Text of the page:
Okonjo-Iweala’s admonition to governors

The Director-general of the World Trade Organisation (WTO), Dr Ngozi Okonjo-Iweala, hit the bull’s eye recently when she advised Nigerian governors to avoid piling up debts on their states and instead prioritise citizens’ welfare if they want to have successful tenures as governors.

In an address at the Nigeria Governors’ Forum (NGF) induction ceremony on Monday at the Presidential Villa, Abuja, Okonjo-Iweala emphasised the importance of prudent financial management for state governments and the need to sustain payment of workers’ salaries.

The former finance minister and minister of finance during the Olusegun Obasanjo and Goodluck Jonathan administrations urged governors to prioritise the payment of teachers, healthcare workers, and pensioners, while investing in infrastructure, education, and basic healthcare.

Highlighting the need for increased internally generated revenue (IGR), Okonjo-Iweala suggested that governors should focus on transparency and efficiency in their financial practices. She encouraged them to publish information about the federation revenue allocation and IGR, to enable citizens to have a clear understanding of their state’s financial situation.

She said, “Nigeria is a country with no social contract, meaning that Nigerian political leaders have never been able to agree with each other to stick to a common set of principles, values, and policies that consistently deliver for their citizens regardless of ethnic group or political persuasion.

“You have a lot of healing to do – within your states, and between them. Through your words, deeds, and policies, you need to demonstrate to Nigerians that they are equally loved; that they can settle and do business in any part of the country without fear,” he said.

Moreover, Okonjo-Iweala emphasised the importance of monitoring debt profiles and controlling expenditure. According to her, while investing in critical sectors such as infrastructure, education, and basic healthcare, governors should prioritise the timely payment of teachers and healthcare workers.

Citing data analysis from the National Bureau of Statistics and Budgit, an organisation dedicated to providing financial reports on country budgets, Okonjo-Iweala revealed that a majority of states rely heavily on federal allocations for revenue. In fact, for 33 states, federal allocations account for the majority of their revenue, with 13 of those states depending on monthly impact allocations for approximately 70 percent of their revenue.

While state governments experienced a slight increase in IGR, rising from N1.2 trillion in 2020 to N1.61 trillion in 2021, these figures pale in comparison to the Federal Account Allocation Committee (FAAC) allocations of N2.23 trillion in 2020 and N3.16 trillion in 2021.

“While I commend those states that have made additional efforts, governors need to do much more. States must figure out ways to increase IGR. This goes hand in hand with using your 48 percent share of federal allocations more transparently, efficiently and effectively.

“You must share with your state citizens how much FAAC allocation you receive each month, how much IGR you collect, and how you spend it. We used to publish this information routinely during my time as finance minister under Presidents Obasanjo and Jonathan. We must resume this practice so your citizens can hold you accountable.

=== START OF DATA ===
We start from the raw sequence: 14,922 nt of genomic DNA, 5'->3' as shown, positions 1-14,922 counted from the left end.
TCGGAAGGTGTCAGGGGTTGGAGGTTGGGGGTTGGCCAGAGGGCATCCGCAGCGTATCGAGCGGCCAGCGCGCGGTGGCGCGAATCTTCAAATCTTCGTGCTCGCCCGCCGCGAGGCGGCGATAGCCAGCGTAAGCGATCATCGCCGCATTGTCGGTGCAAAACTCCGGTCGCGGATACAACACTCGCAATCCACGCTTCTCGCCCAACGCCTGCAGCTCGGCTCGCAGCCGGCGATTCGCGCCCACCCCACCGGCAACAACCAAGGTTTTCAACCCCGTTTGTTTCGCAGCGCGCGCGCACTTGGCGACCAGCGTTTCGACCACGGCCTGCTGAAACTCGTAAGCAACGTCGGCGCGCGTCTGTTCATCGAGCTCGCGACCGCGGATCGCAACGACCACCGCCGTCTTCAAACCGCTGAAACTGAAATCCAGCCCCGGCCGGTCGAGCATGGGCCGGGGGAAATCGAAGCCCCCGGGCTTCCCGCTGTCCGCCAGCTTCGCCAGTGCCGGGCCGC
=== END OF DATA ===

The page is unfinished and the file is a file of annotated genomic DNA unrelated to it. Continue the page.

“Excellencies, please watch your debt profiles, and keep careful control of expenditures, even as you invest in infrastructure, education, and basic health systems. Please endeavour to pay teachers, health workers, and others their salaries, and retirees their pensions,” Okonjo-Iweala told the governors.

The WTO chief executive pointed out that the COVID-19 pandemic severely impacted on Nigeria, leading to a rise in poverty rates, as according to the World Bank, an estimated 95 million Nigerians fell below the national poverty line in 2022, accounting for 43 percent of the population. She also highlighted the potential of Nigeria’s youthful population, stating that the country has an opportunity to attract investment in labour-intensive production processes.

She encouraged governors to create business-friendly environments to attract both domestic and foreign investment, stressing the importance of Nigeria positioning itself as a platform for producing goods and services to meet regional and global demand.

Speaking on youths’ craving to relocate from Nigeria, she said:  “Excellencies, you must make your states and all Nigeria a hospitable, encouraging place where young people want to stay and thrive, not leave. Much as we appreciate remittances sent home by these migrants, Nigeria will not develop and prosper if its youthful, tech-savvy population leaves. Without them, our demographic dividend disappears.

President Muhammadu Buhari had on the occasion emphasised the importance of delivering on campaign promises and urged the governors to prioritise the needs of the people. He commended the democratic process in Nigeria, highlighting the recent general elections that saw the election of a new president and 18 newly elected or returning governors.

Okonjo-Iweala’s admonition could not have come at a better time as May 29, will herald the commencement of the tenure of most of the 36 state governors with a few returning for a second term of four years. We urge the governors to take heed or end up the ultimate losers; they should learn from the outgoing governors who lost their bid for the senate, having been rejected by their people.